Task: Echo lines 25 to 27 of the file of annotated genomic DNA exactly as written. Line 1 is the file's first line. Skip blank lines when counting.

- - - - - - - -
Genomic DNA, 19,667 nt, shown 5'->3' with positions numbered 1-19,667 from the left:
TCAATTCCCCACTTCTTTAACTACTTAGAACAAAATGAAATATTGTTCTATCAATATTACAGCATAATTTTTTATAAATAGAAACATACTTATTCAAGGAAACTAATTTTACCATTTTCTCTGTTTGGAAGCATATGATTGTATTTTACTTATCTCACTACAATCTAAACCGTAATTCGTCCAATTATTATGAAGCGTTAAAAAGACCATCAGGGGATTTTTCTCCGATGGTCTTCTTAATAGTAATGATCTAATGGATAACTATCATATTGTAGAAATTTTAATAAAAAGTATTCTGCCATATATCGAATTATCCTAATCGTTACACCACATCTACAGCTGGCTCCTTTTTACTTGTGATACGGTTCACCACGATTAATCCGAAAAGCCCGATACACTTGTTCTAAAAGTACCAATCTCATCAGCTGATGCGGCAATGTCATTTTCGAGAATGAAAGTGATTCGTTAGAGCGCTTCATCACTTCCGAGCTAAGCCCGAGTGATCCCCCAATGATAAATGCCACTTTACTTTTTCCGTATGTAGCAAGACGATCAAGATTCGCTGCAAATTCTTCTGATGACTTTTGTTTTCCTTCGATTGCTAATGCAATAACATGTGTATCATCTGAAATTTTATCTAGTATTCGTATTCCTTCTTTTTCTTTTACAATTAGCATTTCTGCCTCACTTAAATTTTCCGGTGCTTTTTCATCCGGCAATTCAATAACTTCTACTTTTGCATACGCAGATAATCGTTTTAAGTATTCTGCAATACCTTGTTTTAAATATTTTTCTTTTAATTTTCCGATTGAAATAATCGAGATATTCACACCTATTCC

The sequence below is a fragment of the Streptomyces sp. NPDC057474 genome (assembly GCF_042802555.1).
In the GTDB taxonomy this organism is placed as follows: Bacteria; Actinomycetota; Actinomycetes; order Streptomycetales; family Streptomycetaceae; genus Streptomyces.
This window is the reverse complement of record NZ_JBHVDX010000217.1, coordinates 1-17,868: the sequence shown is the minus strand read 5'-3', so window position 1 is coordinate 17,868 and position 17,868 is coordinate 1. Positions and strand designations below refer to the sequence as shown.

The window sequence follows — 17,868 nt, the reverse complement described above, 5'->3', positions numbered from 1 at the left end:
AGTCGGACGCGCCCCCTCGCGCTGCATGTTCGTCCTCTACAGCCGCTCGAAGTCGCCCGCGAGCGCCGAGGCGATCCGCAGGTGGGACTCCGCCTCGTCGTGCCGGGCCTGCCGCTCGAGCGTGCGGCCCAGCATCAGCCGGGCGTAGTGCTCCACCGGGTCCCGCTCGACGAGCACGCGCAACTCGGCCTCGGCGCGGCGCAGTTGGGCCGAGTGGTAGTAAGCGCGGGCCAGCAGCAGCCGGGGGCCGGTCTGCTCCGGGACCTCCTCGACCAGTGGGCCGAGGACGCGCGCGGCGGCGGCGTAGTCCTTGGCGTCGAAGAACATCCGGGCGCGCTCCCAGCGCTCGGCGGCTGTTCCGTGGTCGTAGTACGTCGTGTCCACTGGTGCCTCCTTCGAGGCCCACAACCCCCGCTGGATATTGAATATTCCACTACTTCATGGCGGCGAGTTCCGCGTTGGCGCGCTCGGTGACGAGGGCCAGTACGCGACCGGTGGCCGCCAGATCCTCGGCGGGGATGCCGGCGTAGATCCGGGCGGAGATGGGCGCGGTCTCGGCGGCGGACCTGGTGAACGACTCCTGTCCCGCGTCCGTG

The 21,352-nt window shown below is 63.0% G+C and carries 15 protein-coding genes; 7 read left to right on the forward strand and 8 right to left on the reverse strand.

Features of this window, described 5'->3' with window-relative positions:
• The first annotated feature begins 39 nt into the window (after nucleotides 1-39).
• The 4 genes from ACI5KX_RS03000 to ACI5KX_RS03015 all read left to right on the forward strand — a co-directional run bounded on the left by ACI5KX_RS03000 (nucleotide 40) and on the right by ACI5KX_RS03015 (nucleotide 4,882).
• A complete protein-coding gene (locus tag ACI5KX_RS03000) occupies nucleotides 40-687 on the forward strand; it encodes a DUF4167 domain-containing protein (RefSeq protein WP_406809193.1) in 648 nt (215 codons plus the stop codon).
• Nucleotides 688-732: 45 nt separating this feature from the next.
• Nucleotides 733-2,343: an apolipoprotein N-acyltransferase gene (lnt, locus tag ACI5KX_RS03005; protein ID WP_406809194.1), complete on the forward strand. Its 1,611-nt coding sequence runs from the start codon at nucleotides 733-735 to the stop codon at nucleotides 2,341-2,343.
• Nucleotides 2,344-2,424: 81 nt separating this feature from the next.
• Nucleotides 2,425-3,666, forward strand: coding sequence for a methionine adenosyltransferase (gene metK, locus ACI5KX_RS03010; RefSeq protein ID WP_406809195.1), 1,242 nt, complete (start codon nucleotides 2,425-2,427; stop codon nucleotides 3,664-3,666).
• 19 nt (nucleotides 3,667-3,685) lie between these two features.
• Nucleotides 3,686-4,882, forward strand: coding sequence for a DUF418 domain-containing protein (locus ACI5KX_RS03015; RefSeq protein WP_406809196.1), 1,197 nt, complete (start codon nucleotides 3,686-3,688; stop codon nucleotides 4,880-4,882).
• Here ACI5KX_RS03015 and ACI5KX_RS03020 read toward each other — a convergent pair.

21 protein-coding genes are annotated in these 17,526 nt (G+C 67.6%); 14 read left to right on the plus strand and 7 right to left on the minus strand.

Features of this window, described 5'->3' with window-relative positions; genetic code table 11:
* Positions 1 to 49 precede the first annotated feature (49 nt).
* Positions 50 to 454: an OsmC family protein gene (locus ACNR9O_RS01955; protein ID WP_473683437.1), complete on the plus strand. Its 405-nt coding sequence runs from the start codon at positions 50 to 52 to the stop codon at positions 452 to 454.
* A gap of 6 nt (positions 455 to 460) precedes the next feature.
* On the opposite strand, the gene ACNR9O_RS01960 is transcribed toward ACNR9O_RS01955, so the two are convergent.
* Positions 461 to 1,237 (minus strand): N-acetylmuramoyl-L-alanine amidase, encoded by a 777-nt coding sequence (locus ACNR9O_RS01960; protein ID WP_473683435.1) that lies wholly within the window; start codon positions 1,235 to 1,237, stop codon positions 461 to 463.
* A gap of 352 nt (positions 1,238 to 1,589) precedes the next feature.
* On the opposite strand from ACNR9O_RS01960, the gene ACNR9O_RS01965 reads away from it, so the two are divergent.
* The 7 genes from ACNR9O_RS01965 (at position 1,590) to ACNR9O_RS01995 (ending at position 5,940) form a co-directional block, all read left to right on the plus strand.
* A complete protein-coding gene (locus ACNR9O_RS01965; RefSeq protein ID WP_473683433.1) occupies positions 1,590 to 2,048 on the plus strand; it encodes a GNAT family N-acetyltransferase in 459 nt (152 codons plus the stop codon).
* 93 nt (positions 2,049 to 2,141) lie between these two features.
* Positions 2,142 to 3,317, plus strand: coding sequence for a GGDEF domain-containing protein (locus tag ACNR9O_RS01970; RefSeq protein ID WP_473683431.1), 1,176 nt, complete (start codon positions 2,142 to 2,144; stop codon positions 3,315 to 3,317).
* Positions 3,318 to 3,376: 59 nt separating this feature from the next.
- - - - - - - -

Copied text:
* On the opposite strand, the gene ACNR9O_RS01960 is transcribed toward ACNR9O_RS01955, so the two are convergent.
* Positions 461 to 1,237 (minus strand): N-acetylmuramoyl-L-alanine amidase, encoded by a 777-nt coding sequence (locus ACNR9O_RS01960; protein ID WP_473683435.1) that lies wholly within the window; start codon positions 1,235 to 1,237, stop codon positions 461 to 463.
* A gap of 352 nt (positions 1,238 to 1,589) precedes the next feature.